The same technologies used for rear projection HDTVs are in play for front projectors. Each has its own strengths and weaknesses, and people have varying sensitivities to the visual artifacts that front projectors create. When shopping, let your eye be your guide. Watch the same types of programming you’ll be watching at home, and choose the front projector that looks best to you.
LCD - Liquid Crystal Display front projectors shine a light through three liquid crystal chips, one red, one blue, and one green. This is called a “transmissive” technology, because the light shines through the LCD. These front projectors can have trouble creating black and dark colors, which reduces the sharpness of the image.
DLP - This “reflective” front-projector technology shines the image on either a single microchip or three microchips (one each for blue, green, and red) coated with millions of tiny mirrors. A fast-spinning wheel then colors the information. Considered the brightest and sharpest of all front projection HDTV systems, the spinning wheel can create a “rainbowing” effect as colors change that some viewers find distracting.
LCDoS - Liquid Crystal on Silicon is both a transmissive and a reflective front projector that shines a light through the red, blue, and green LCDs then bounces it off a mirror and back out through the lens. These front projectors deliver what some consider a superior LCD picture, but they are subject to sharpness issues as well as motion blur, which occurs on all LCD-based front projectors when the refresh rate cannot keep up with movement in the image.
All front projector HDTVs use a lamp with an average lifespan of 2,000-3,000 hours. Depending on how often you use the front projector, you’ll need to replace the lamp every 12-24 months.
Front projector manufacturers tout the large images that can be displayed, often in excess of 200 inches diagonal. But as the image size expands, the quality of the picture diminishes. In practical use, an image between 80 and 110 inches diagonal is the sweet spot of most front projectors.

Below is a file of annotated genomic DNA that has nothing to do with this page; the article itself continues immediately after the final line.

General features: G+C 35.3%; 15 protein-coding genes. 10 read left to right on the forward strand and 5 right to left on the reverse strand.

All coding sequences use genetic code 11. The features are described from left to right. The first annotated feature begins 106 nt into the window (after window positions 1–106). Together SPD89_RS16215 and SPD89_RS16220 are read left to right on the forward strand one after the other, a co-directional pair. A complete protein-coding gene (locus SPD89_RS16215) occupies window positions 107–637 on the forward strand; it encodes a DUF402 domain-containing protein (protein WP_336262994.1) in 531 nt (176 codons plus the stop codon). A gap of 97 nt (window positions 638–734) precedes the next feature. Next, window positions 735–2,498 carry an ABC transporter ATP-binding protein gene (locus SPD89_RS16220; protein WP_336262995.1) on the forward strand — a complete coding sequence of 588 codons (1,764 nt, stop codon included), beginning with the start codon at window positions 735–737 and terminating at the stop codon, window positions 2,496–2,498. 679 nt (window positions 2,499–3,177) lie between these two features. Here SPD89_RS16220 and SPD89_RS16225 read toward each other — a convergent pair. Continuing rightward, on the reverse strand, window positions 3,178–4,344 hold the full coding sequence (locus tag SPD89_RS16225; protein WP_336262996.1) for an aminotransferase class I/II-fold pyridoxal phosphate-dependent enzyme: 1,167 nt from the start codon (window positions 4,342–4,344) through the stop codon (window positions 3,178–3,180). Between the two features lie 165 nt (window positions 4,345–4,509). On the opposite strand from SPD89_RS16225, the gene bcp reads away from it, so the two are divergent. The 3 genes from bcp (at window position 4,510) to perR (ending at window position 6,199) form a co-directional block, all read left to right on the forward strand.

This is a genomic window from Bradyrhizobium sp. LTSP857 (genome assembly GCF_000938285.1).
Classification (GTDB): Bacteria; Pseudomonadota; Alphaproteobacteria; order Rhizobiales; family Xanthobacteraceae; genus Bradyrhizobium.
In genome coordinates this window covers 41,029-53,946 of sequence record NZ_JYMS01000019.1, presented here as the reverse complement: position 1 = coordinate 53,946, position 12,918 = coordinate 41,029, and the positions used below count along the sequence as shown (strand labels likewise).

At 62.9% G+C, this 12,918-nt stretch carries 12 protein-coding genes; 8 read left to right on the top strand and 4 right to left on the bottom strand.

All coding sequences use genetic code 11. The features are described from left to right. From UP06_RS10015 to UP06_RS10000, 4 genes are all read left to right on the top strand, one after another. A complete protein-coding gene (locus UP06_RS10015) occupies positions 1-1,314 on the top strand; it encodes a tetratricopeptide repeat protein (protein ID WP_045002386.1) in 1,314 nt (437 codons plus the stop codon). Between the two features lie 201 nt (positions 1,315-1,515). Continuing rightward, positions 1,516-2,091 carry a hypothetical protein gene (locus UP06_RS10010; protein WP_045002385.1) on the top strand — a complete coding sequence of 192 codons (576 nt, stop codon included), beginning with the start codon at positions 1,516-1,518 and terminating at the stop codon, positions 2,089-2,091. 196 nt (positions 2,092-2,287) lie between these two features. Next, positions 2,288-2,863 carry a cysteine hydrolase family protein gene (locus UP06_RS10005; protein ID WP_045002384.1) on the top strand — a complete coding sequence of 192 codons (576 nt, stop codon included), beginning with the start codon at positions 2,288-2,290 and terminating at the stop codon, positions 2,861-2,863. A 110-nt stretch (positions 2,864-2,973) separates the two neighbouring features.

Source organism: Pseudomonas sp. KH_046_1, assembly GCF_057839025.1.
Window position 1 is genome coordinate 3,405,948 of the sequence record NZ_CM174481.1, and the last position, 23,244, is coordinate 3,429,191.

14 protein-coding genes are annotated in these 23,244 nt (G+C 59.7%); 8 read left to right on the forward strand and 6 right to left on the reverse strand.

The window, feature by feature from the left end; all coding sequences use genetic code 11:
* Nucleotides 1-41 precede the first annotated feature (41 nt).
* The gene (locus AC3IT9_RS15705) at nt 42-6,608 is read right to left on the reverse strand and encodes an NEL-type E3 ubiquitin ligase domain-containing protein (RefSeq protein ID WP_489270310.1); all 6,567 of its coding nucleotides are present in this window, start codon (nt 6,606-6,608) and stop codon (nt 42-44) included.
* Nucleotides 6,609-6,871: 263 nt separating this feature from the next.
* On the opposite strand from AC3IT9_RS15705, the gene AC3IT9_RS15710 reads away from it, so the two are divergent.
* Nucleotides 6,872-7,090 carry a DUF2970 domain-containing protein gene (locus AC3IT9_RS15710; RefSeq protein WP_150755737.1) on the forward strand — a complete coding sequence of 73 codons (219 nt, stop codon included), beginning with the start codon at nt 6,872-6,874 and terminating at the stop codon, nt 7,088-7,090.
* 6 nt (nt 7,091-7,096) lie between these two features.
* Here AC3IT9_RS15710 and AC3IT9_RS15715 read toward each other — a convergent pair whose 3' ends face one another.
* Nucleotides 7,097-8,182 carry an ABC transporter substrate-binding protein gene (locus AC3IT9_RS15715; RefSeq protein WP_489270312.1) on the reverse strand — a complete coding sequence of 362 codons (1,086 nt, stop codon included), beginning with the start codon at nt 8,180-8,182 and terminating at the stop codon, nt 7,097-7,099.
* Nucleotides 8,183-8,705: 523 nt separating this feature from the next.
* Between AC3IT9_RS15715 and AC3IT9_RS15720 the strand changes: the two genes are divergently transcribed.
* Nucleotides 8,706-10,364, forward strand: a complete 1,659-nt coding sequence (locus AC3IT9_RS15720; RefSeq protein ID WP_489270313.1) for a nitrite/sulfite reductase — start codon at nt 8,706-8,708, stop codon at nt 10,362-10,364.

It’s best to set up your front projector once and leave it, as any movement will require you to readjust it to get the best image quality. Front projectors are lightweight and can be hung from the ceiling or placed on a stand that holds your VCR, sound system, and high-definition tuner. If you hang the front projector from the ceiling, you’ll need HDMI or Composite Video cables rated for the distance from the projector to your components. This can add hundreds of dollars to your setup cost.
If you put the front projector on a pedestal mount, make sure the stand cannot be jostled or moved easily, and make sure it’s high enough for the image to clear the heads of anyone watching.
You may be satisfied with painting a wall matte white to use as a screen. If you decide to purchase a screen, look for a high-gain model. All screens are rated on a numerical system based on their gain. A rating of “1” will deliver the same results as that white-painted wall. Higher numbers will improve the sharpness of the front projector’s image.
Some front projectors include an automatic “iris” feature that adjusts the lamplight to balance dark and bright scenes. A “keystone” feature compensates for any problems with the front projector’s mounting angle, so you get a rectangular picture. Using the keystone can create image artifacts, and these vary among different models. Follow the manufacturer’s installation instructions for your front projector, and save the keystone for fine-tuning.
The viewing angle on a front projector tells you how far you can sit vertically and horizontally and still get optimal image quality. Paying more for a wider angle may not be needed, depending on your setup.
Don’t pay extra for built-in sound. No front projector can match a home theater receiver with good speakers.